By Alex Burchill, Account Manager
The impact of the Covid-19 pandemic on the political reputation of the technology industry has been nothing short of astonishing, but companies should be wary of heralding a “new normal”
A change in Government attitude?
Before the crisis, techlash was in full swing. Fueled by concerns over issues such as election interference, privacy and security concerns, (lack of) platform moderation and D&I challenges, consumers and decision makers alike were demanding that the sector be reined in and fast. Such was the level of negative feeling against the sector, that FH research found that 77% of Britons believed that technology companies should take more action to address the consequences of their actions.
Fast forward to now and that almost feels like it’s part of a bygone era. Whilst concerns remain – especially over diversity and inclusion – the fact of the matter is that in order to survive the pandemic, people are not only desperately dependent on what technology companies have built, they are glad that they’ve built it.
There is also a widespread acceptance that our embrace of technology is here to stay. Tech companies have not only helped us through the crisis, they will help us out of it, with innovations in vaccine production, COVID-19 testing and tracing and the continued development of virtual working platforms all seen as crucial to keeping the world turning.
With the above in mind, it is unsurprising that the pandemic has already caused political audiences to rethink their approach. Already, the European Union’s data strategy has been revisited due to worries about stymying companies from sharing public health information. And when it came to develop a COVID-19 contact-tracing app, the UK Government was one of a group of significant players that opted to make its own version—not because private sector developed software would do too little to protect individual privacy, but too much.
A permanent shift?
It is clear then that in a year that has been gloomy for most, the sun is shining on technology sector. However, although this is undoubtedly cause for optimism it is not a time for companies to rest on their laurels.
That is because whilst the reputational headwinds that have buffeted the sector since 2016 have subsided, the underlying conditions that caused them have not gone away. A study conducted in the UK after the introduction of lockdown measures by Dot Everyone demonstrated just this – with a majority of respondents confirming that they still harbour concerns, still think the industry is under-regulated and – crucially –still think that companies design products without society’s best interests in mind. This, combined with the fact that we are in the year of a US election where issues such as election fixing and regulation will once again rear their head means that any claims that we’re witnessing “the end of techlash” are naïve to the extreme.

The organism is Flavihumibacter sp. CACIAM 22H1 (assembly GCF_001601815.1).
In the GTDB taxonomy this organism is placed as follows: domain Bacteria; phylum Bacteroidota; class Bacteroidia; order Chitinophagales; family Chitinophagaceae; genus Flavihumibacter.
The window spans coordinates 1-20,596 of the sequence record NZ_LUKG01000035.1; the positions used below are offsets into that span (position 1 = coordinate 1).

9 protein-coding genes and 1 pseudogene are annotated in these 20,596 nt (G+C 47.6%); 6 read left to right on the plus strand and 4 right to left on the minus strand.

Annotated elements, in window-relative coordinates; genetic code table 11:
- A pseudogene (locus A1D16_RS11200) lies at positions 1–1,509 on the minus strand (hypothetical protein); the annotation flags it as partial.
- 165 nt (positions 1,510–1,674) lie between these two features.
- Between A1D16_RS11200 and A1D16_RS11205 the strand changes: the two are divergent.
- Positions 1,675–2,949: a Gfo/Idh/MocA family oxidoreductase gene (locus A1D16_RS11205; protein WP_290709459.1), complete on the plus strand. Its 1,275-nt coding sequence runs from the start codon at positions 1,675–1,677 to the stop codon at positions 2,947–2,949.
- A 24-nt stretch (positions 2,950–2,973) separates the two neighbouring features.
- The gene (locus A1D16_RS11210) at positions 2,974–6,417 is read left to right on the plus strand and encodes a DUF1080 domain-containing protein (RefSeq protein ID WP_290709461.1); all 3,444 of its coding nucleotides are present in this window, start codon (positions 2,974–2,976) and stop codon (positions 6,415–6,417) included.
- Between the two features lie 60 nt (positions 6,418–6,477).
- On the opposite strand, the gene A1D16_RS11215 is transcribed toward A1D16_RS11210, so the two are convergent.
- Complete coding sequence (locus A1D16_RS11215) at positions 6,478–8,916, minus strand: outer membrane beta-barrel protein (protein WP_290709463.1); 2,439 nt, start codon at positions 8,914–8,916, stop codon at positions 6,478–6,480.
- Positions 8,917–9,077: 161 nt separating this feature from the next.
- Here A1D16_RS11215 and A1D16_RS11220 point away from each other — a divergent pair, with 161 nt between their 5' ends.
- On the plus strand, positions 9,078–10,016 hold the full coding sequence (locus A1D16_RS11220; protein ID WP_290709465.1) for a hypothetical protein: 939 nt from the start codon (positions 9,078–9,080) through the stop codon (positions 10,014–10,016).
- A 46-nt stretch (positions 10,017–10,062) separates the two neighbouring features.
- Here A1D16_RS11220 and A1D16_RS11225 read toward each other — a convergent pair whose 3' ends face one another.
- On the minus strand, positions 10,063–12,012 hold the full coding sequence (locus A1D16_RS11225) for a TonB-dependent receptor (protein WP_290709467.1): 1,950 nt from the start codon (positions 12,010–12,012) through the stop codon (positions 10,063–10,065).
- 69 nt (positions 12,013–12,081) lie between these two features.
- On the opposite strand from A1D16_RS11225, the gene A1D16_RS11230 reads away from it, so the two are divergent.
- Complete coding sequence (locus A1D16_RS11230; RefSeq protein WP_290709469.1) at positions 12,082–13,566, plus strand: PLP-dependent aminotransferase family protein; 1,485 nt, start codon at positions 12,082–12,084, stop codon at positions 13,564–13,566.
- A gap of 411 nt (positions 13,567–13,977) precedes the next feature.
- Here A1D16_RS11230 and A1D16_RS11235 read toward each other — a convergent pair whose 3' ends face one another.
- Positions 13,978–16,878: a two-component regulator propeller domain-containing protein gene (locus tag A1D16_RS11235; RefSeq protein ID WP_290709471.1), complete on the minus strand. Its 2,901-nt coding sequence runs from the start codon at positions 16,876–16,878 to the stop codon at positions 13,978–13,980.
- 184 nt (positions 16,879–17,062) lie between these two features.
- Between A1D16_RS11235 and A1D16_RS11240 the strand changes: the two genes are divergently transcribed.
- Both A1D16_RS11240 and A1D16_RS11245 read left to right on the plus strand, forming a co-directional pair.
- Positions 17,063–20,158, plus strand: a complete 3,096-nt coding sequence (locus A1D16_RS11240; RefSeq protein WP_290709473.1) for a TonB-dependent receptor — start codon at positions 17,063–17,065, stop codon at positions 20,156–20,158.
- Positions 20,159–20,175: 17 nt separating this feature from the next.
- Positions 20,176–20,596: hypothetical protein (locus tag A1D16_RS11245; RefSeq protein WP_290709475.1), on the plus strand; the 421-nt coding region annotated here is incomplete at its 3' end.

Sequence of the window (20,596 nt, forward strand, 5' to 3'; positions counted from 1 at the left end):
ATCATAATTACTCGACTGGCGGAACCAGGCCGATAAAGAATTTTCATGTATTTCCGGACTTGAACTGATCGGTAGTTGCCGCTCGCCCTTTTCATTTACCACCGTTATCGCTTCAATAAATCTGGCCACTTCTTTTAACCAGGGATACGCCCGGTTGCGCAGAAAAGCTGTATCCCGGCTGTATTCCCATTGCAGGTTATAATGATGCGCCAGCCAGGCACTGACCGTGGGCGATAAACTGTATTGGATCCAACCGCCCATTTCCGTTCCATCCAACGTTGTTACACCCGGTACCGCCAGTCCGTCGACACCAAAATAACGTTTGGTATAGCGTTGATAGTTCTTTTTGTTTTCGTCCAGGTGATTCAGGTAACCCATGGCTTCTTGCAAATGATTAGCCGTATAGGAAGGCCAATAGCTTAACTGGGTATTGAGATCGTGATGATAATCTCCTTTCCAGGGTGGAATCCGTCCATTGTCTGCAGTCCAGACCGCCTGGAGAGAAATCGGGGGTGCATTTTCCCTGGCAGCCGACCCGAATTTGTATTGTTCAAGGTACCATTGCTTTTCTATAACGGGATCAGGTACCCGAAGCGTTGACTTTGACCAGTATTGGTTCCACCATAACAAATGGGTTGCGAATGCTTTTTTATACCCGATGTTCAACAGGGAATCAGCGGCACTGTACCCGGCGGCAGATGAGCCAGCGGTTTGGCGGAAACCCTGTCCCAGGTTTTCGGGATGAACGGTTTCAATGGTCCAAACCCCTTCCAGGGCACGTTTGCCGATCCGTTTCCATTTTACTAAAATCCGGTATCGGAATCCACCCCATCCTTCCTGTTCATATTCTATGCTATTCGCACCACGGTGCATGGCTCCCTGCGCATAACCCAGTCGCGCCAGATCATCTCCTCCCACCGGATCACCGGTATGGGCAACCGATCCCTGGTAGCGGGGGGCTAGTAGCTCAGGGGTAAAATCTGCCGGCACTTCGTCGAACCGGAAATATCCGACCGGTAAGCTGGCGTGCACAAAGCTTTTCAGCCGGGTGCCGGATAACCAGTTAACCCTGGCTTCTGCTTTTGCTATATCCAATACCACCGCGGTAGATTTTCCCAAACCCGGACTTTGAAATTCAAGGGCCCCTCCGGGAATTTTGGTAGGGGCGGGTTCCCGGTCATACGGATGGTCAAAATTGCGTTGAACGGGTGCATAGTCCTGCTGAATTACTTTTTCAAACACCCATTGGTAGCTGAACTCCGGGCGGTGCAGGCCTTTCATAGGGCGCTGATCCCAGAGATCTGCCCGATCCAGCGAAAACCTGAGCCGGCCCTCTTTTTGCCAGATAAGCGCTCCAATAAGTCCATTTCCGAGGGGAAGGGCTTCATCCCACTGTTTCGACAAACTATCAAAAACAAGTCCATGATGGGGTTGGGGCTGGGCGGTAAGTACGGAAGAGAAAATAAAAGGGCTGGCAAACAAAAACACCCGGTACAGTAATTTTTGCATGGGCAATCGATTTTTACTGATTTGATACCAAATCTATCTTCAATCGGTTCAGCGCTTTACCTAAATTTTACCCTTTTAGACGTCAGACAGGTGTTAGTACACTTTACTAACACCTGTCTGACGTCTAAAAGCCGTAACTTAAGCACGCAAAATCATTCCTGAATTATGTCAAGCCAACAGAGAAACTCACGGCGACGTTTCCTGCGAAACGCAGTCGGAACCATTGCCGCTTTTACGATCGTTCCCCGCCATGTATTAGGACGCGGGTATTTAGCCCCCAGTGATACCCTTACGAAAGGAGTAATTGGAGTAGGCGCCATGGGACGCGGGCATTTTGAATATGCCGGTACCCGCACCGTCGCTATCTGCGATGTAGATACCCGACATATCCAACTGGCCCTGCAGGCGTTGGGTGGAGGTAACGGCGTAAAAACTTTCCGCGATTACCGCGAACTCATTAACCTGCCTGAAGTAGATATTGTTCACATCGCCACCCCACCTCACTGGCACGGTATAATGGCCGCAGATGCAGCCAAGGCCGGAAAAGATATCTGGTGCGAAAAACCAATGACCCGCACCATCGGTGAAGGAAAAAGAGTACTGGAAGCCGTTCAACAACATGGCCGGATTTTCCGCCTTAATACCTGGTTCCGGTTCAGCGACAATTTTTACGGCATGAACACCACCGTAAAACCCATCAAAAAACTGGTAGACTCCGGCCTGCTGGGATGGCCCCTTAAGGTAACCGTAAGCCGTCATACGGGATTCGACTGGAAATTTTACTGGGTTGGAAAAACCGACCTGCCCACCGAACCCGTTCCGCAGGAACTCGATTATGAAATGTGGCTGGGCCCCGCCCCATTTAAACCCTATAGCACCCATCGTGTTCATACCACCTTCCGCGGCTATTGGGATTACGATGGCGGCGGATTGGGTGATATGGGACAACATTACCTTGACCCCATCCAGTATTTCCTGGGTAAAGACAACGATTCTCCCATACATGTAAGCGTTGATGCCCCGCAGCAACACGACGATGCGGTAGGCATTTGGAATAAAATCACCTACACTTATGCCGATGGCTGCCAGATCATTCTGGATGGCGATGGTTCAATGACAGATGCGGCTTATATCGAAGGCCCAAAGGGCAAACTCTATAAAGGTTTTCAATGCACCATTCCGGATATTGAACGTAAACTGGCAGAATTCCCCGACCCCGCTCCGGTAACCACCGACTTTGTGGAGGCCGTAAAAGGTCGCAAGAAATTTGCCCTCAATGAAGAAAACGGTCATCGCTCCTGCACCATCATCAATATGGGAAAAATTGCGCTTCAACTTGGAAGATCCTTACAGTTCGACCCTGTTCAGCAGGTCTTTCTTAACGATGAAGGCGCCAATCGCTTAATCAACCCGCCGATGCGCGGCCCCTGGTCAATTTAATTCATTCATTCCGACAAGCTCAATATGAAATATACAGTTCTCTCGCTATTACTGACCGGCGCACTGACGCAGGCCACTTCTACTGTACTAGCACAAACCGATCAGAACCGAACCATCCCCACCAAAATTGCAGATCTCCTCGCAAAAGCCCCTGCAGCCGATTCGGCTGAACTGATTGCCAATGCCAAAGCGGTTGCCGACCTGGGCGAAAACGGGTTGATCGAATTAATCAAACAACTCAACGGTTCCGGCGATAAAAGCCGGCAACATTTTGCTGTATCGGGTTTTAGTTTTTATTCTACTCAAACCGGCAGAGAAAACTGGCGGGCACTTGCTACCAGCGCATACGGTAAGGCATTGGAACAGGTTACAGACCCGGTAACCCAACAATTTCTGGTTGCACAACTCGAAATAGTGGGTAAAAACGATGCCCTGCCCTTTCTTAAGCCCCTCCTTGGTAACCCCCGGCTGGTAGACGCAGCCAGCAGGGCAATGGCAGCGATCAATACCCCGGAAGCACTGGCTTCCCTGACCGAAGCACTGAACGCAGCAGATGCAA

Put simply, techlash hasn’t gone away, COVID-19 has just pressed the pause button. This has clear implications for public affairs professionals in the sector.
Get proactive with your political communications – fast
To seize the opportunity presented to them by this momentary pause, tech companies need to quickly get on the front foot to demonstrate their current and future value to policymakers. Whilst proactive political communication will not solve the sector’s problems overnight, it could go a way to rebalancing the debate ahead of a H2 that will pose a new raft of regulatory and reputational challenges.
Firstly – and most importantly – they need to craft a positive and clear narrative about their business, one that lucidly explains what it has done to help people through the crisis, why it has done so and what more it can offer. Time-poor politicians don’t have the capacity to decode jargon and contextless economic contribution numbers, they need businesses to get to the point fast.
Once they’ve done that, it’s simply case of telling that story to political influencers again and again in a range compelling and memorable ways. In a crowded marketplace, cut through can be hard to come by and so the old maxim of repetition=retention has never been more important.
Companies that do decide to get proactive fast will likely be rewarded, with decision makers more willing than ever to give the tech sector a fair hearing. This could prove vital for companies who want to have their voices heard by UK policymakers.
In contrast, those who don’t act do so at their own risk – for whilst the sun is shining now, it won’t be long before the rain returns.